Controlling for patient and physician demographics, female PCPs were significantly more likely to manage issues related to the reproductive or female genital system [1, 31, 34], as well as psychological and social problems [1, 31, 34]. Female physicians were less likely to manage issues of the musculoskeletal, or male genitourinary systems [1, 31].
With respect to obstetrical and prenatal care, results from US-based literature were inconsistent with those from Canada. In the US, male and female PCPs were equally likely to provide prenatal care, with or without delivery . In contrast, in Canada, female physicians were more likely than their male counterparts to provide prenatal care, but were less likely to provide intrapartum care .
After adjusting for problems per encounter, as well as physician, practice and patient characteristics, Australian male PCPs had a higher rate of prescribing (4.3% more medications per 100 patients) . Female PCPs recorded 19.5% more clinical treatments (for example, education and counselling), 18.5% more referrals, 8.1% more imaging ordered and 9.6% more pathology tests ordered . In their 1993 study on service delivery trends for male and female PCPs in the Netherlands, Bensing and colleagues found that female physicians wrote fewer prescriptions and performed fewer technical interventions compared with male physicians; however, they ordered more laboratory tests . They found no difference in the rate of referrals to specialists .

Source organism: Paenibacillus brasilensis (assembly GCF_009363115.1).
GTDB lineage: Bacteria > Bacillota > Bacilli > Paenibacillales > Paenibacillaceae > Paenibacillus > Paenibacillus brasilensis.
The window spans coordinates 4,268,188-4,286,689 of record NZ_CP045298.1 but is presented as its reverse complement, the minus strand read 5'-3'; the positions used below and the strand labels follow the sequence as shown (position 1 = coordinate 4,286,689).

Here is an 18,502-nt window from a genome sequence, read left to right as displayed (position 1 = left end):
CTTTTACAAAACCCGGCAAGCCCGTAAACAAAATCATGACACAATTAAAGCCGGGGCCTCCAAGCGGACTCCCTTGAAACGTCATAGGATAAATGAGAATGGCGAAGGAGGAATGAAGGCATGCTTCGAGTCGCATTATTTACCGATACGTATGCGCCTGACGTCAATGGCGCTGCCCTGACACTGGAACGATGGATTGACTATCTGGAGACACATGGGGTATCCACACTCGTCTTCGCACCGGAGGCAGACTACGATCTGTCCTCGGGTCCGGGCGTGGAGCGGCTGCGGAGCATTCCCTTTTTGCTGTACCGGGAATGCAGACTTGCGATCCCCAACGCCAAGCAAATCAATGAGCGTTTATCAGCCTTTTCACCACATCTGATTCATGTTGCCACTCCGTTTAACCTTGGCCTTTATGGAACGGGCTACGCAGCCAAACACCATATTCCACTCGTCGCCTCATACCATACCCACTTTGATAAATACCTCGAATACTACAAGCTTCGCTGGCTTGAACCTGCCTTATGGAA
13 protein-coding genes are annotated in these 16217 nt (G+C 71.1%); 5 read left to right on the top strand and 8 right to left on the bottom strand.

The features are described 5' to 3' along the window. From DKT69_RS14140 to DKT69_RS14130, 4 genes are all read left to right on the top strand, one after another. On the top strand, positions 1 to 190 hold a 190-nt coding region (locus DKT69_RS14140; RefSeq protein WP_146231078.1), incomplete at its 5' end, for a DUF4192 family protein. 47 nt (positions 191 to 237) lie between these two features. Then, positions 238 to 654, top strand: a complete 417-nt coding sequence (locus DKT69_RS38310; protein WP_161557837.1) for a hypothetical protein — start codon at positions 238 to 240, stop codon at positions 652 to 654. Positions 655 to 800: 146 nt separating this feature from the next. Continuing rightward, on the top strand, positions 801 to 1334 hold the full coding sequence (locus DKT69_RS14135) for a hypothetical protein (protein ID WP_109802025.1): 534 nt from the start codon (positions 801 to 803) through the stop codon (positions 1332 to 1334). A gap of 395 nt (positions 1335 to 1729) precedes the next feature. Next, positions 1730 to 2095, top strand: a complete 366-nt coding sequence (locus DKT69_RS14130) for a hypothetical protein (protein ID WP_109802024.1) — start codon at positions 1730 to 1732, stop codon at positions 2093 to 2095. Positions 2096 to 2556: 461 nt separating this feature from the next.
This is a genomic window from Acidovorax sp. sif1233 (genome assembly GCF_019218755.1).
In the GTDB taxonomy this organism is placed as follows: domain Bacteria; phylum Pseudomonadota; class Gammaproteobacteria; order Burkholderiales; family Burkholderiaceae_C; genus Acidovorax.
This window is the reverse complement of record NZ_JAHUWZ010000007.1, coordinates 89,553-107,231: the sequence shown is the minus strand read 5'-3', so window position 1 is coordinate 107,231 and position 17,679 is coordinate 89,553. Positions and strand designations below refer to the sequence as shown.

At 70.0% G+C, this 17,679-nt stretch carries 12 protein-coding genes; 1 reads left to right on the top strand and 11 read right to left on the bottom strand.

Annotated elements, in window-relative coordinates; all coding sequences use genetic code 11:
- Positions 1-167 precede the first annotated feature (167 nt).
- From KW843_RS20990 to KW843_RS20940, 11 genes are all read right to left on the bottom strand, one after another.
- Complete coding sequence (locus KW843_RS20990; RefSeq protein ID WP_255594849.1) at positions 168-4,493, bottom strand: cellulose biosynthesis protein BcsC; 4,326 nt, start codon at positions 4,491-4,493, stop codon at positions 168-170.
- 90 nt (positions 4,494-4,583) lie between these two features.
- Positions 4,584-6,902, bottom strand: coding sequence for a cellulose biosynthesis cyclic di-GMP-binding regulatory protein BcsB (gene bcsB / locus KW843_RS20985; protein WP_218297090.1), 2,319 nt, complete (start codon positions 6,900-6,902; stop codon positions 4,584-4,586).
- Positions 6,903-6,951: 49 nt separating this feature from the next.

Chan and colleagues examined the referral rates for Canadian male and female PCPs. Like Harrison et al.  they found that female physicians referred to specialists about 10% more frequently than their male colleagues after making adjustments for patient age and gender .
Boerma and van den Brink-Muinen found that male European PCPs were more involved in technical procedures; however the difference was smaller in countries with a gatekeeping system .
Out-of-office and Off-hours care
Five studies examined the provision of out-of-office and/or off-hours care [18, 23, 24, 26, 36]. In 1991, Keane et al. reported that a smaller proportion of Canadian female than male PCPs billed for home visits (1.5 versus 3.7 per 100 patients) and after hours care (7.0 versus 9.6 per 100 patients, after controlling for the effects of place and date of MD graduation, practice location, certification status, and work status .
Adjusted for patient, physician and practice characteristics, male PCPs also more routinely made long-term care facility visits (50.6% versus 35.5% for females), and home visits (49.0% versus 33.8% for females) . Male PCPs were also more likely than their female counterparts to bill for time in the hospital (14.8% versus 13.1%, emergency room (37.0% versus 14.2%), or for surgical assists (64.8% versus 47.2%) .
Consistent with the multivariate results from Keane et al. and Boerma and van den Brink-Muinen, the two studies that report only bivariate results found that female PCPs were less likely to provide after-hours services [23, 26], make house calls (for example, 12.7% versus 15.2% for men), and spend significantly more of their work time in office or clinic practice (87.9% versus 80.9% for men . This is in contrast to findings reported by Bergeron et al. who report that although male physicians make more home visits compared with female physicians, they spend an almost equal amount of time on this activity (5.7 versus 5.2 hours/week) .